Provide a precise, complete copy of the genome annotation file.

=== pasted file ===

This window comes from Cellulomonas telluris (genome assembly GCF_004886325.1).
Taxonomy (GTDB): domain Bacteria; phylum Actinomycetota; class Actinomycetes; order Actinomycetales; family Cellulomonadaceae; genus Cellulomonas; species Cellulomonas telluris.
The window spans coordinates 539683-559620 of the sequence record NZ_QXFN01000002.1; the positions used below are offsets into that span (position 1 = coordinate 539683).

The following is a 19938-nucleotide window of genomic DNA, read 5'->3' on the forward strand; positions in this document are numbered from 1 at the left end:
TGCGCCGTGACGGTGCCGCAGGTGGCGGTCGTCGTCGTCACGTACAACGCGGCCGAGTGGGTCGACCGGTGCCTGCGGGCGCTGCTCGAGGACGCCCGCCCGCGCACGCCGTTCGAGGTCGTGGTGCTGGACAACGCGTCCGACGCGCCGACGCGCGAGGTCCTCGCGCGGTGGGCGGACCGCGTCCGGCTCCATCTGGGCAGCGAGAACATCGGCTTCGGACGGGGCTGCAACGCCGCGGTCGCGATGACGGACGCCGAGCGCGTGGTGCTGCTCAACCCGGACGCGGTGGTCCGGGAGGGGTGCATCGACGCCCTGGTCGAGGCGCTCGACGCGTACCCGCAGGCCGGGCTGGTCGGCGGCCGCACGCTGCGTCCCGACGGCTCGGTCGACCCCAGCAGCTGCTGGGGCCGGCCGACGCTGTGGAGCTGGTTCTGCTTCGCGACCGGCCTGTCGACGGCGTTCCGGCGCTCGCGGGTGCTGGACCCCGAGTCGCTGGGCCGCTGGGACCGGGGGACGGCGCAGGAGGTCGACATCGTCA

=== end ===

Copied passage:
This window comes from Cellulomonas telluris (genome assembly GCF_004886325.1).
Taxonomy (GTDB): domain Bacteria; phylum Actinomycetota; class Actinomycetes; order Actinomycetales; family Cellulomonadaceae; genus Cellulomonas; species Cellulomonas telluris.
The window spans coordinates 539683-559620 of the sequence record NZ_QXFN01000002.1; the positions used below are offsets into that span (position 1 = coordinate 539683).

The following is a 19938-nucleotide window of genomic DNA, read 5'->3' on the forward strand; positions in this document are numbered from 1 at the left end:
TGCGCCGTGACGGTGCCGCAGGTGGCGGTCGTCGTCGTCACGTACAACGCGGCCGAGTGGGTCGACCGGTGCCTGCGGGCGCTGCTCGAGGACGCCCGCCCGCGCACGCCGTTCGAGGTCGTGGTGCTGGACAACGCGTCCGACGCGCCGACGCGCGAGGTCCTCGCGCGGTGGGCGGACCGCGTCCGGCTCCATCTGGGCAGCGAGAACATCGGCTTCGGACGGGGCTGCAACGCCGCGGTCGCGATGACGGACGCCGAGCGCGTGGTGCTGCTCAACCCGGACGCGGTGGTCCGGGAGGGGTGCATCGACGCCCTGGTCGAGGCGCTCGACGCGTACCCGCAGGCCGGGCTGGTCGGCGGCCGCACGCTGCGTCCCGACGGCTCGGTCGACCCCAGCAGCTGCTGGGGCCGGCCGACGCTGTGGAGCTGGTTCTGCTTCGCGACCGGCCTGTCGACGGCGTTCCGGCGCTCGCGGGTGCTGGACCCCGAGTCGCTGGGCCGCTGGGACCGGGGGACGGCGCAGGAGGTCGACATCGTCA